The fires were a call to action, underscoring the fragility of our precious ecosystems and what is at risk of being lost. We pulled this book together during the pandemic isolation period, when people stuck at home longed to be outside again, surrounded by nature. Yet this period also gave many the opportunity to appreciate the nature that surrounds us – birds, beetles and butterflies in our backyards and nature strips – that we tend to overlook in the busyness of our daily lives.
Animals Make Us Human has two goals. The first is to raise money for the Australian Marine Conservation Society and Australian Wildlife Conservancy, both of which do invaluable work for wildlife and habitat conservation. The second is to highlight the vulnerability of Australia’s distinctive terrestrial and marine wildlife in the face of climate change and other threats.
In this book you will find a range of perspectives, from professional wildlife researchers to well-known writers, telling their stories of connection and reflecting on their relationship with nature. As you’ll see, when people write about animals, their humanity, love and compassion come to the fore.
We hope this book reminds you of what you love about our unique wildlife and inspires you to help protect it. This is why we are donating all proceeds from this collection to the AMCS and AWC. Like us, the writers and photographers who have contributed were not paid for sharing their work. We are indebted to every one of them, and we hope you, the reader, will find a deeper connection with our extraordinary wildlife through their words and images.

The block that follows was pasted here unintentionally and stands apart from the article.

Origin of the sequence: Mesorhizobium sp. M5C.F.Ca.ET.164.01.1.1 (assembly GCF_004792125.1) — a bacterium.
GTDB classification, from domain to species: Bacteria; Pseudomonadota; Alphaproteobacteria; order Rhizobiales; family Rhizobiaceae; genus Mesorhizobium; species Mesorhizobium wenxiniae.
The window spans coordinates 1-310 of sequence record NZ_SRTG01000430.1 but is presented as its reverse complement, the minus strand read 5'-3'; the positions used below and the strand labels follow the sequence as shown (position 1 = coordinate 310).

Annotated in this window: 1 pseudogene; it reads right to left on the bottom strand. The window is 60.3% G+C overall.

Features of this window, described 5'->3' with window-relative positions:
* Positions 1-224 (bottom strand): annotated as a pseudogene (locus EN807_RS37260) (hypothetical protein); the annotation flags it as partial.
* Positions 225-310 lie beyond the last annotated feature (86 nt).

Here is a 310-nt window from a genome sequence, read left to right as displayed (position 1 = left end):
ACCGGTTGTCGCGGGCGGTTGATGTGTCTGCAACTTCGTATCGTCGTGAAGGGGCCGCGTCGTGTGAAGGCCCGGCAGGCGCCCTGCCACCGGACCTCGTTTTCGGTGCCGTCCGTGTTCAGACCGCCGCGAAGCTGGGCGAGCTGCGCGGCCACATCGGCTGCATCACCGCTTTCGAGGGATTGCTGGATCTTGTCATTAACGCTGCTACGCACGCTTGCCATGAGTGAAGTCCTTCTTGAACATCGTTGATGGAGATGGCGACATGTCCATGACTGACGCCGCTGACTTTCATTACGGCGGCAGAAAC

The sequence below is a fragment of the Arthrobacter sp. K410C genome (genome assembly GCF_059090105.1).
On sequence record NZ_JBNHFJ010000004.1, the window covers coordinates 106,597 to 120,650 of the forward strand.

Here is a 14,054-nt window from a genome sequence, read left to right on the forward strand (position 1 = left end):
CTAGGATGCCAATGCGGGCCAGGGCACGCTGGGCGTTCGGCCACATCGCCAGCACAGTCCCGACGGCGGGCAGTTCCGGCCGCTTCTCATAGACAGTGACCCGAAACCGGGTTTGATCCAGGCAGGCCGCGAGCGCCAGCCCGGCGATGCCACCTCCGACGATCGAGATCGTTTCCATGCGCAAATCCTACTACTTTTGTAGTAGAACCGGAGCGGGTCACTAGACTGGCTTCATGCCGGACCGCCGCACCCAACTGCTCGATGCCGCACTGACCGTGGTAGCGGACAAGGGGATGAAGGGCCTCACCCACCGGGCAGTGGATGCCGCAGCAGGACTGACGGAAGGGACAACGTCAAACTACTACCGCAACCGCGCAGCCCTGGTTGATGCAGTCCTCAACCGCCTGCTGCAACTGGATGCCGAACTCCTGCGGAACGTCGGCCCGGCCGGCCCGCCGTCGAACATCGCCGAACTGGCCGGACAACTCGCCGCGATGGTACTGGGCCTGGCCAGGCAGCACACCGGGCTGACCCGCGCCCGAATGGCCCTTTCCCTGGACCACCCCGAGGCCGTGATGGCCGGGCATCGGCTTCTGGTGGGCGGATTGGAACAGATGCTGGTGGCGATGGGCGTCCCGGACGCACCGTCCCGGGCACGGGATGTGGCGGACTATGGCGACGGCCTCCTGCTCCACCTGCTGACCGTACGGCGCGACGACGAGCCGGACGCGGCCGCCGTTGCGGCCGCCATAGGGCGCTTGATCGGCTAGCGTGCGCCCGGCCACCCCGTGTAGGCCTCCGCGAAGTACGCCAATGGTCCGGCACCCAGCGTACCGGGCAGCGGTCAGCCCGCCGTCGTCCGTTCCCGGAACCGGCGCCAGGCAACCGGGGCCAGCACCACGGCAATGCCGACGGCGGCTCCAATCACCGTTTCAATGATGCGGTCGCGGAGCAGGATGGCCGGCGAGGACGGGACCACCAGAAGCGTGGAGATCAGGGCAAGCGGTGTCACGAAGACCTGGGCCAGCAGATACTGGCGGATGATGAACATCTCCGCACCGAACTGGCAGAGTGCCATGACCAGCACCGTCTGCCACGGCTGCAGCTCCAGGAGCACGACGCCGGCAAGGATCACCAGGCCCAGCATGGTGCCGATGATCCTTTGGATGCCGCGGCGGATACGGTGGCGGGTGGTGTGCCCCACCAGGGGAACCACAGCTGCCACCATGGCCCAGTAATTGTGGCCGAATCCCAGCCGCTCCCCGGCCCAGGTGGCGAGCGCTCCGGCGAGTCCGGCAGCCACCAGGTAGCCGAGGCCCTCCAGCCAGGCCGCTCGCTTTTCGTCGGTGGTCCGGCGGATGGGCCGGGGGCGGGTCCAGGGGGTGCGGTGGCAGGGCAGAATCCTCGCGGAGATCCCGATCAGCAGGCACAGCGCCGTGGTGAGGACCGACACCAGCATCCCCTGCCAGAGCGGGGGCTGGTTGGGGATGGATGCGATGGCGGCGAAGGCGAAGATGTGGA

—Leah Kaminsky and Meg Keneally
From Australian Wildlife Conservancy
There’s something awe-inspiring about returning a regionally extinct animal to its former home. The moment when it takes its first steps (usually followed by a giant leap) on the land where its ancestors once lived in abundance is a moment when we can celebrate healing our land, and righting our wrongs.
This is something that Australian Wildlife Conservancy has the privilege of doing around the country. Our fundamental mission is to protect all Australian native animals and their habitats. Considering the size of the continent, it’s a big task. But it’s worth it. We protect some of the last remaining populations of Australia’s most threatened species at our sanctuaries, and also in partnership with governments, landholders and other conservation groups.
Australia is one of only seventeen ‘mega-diverse’ countries on the planet. Much of our unique fauna and flora cannot be found anywhere else on Earth. For tens of thousands of years, Indigenous Australians were custodians of this country – maintaining practices that ensured the survival of species, such as the platypus, the numbat and the iconic koala.
Today, unfortunately, we hold the record for the worst mammal extinction rate on the planet, and we have also lost (and continue to lose) many species of reptiles, amphibians, birds and plants. In the centuries since Europeans set foot in Australia, we have lost more than thirty mammal species. This extinction rate is not slowing down; rather, it is accelerating. We now have fifty mammal species at risk of extinction in the coming decade. Once gone, they are gone forever.